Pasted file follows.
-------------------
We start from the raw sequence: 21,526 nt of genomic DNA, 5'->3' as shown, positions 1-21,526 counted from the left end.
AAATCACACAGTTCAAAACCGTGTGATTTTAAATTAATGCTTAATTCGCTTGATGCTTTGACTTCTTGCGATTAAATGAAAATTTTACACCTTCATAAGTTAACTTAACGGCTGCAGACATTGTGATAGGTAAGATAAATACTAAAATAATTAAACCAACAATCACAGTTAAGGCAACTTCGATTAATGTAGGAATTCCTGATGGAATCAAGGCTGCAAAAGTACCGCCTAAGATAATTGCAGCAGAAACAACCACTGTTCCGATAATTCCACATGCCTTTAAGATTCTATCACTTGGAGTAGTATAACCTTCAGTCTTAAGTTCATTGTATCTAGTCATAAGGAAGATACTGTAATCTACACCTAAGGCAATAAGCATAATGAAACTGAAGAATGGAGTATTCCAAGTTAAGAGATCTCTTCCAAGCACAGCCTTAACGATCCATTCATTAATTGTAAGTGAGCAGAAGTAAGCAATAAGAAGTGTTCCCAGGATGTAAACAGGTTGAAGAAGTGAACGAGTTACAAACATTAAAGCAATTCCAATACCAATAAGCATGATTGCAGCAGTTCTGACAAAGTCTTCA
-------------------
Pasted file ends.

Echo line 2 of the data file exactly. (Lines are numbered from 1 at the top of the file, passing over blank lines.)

AAATCACACAGTTCAAAACCGTGTGATTTTAAATTAATGCTTAATTCGCTTGATGCTTTGACTTCTTGCGATTAAATGAAAATTTTACACCTTCATAAGTTAACTTAACGGCTGCAGACATTGTGATAGGTAAGATAAATACTAAAATAATTAAACCAACAATCACAGTTAAGGCAACTTCGATTAATGTAGGAATTCCTGATGGAATCAAGGCTGCAAAAGTACCGCCTAAGATAATTGCAGCAGAAACAACCACTGTTCCGATAATTCCACATGCCTTTAAGATTCTATCACTTGGAGTAGTATAACCTTCAGTCTTAAGTTCATTGTATCTAGTCATAAGGAAGATACTGTAATCTACACCTAAGGCAATAAGCATAATGAAACTGAAGAATGGAGTATTCCAAGTTAAGAGATCTCTTCCAAGCACAGCCTTAACGATCCATTCATTAATTGTAAGTGAGCAGAAGTAAGCAATAAGAAGTGTTCCCAGGATGTAAACAGGTTGAAGAAGTGAACGAGTTACAAACATTAAAGCAATTCCAATACCAATAAGCATGATTGCAGCAGTTCTGACAAAGTCTTCA